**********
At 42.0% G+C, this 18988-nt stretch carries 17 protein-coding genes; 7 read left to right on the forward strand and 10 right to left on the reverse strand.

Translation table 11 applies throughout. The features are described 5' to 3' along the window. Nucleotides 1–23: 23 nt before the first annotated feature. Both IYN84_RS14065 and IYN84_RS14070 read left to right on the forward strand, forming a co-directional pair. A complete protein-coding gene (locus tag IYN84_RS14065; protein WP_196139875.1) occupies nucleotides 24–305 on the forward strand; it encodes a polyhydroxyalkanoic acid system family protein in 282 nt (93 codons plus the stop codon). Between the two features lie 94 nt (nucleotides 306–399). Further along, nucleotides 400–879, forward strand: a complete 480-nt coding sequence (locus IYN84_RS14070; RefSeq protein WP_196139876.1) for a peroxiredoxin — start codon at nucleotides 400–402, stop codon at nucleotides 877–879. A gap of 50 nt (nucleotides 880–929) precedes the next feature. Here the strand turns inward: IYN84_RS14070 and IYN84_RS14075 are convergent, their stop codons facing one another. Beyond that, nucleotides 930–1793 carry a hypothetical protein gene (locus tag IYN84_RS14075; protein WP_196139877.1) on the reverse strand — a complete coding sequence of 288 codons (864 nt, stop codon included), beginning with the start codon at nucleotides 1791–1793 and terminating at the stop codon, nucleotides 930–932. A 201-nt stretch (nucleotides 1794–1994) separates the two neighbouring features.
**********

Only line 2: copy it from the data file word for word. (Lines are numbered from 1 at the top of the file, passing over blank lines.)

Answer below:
Translation table 11 applies throughout. The features are described 5' to 3' along the window. Nucleotides 1–23: 23 nt before the first annotated feature. Both IYN84_RS14065 and IYN84_RS14070 read left to right on the forward strand, forming a co-directional pair. A complete protein-coding gene (locus tag IYN84_RS14065; protein WP_196139875.1) occupies nucleotides 24–305 on the forward strand; it encodes a polyhydroxyalkanoic acid system family protein in 282 nt (93 codons plus the stop codon). Between the two features lie 94 nt (nucleotides 306–399). Further along, nucleotides 400–879, forward strand: a complete 480-nt coding sequence (locus IYN84_RS14070; RefSeq protein WP_196139876.1) for a peroxiredoxin — start codon at nucleotides 400–402, stop codon at nucleotides 877–879. A gap of 50 nt (nucleotides 880–929) precedes the next feature. Here the strand turns inward: IYN84_RS14070 and IYN84_RS14075 are convergent, their stop codons facing one another. Beyond that, nucleotides 930–1793 carry a hypothetical protein gene (locus tag IYN84_RS14075; protein WP_196139877.1) on the reverse strand — a complete coding sequence of 288 codons (864 nt, stop codon included), beginning with the start codon at nucleotides 1791–1793 and terminating at the stop codon, nucleotides 930–932. A 201-nt stretch (nucleotides 1794–1994) separates the two neighbouring features.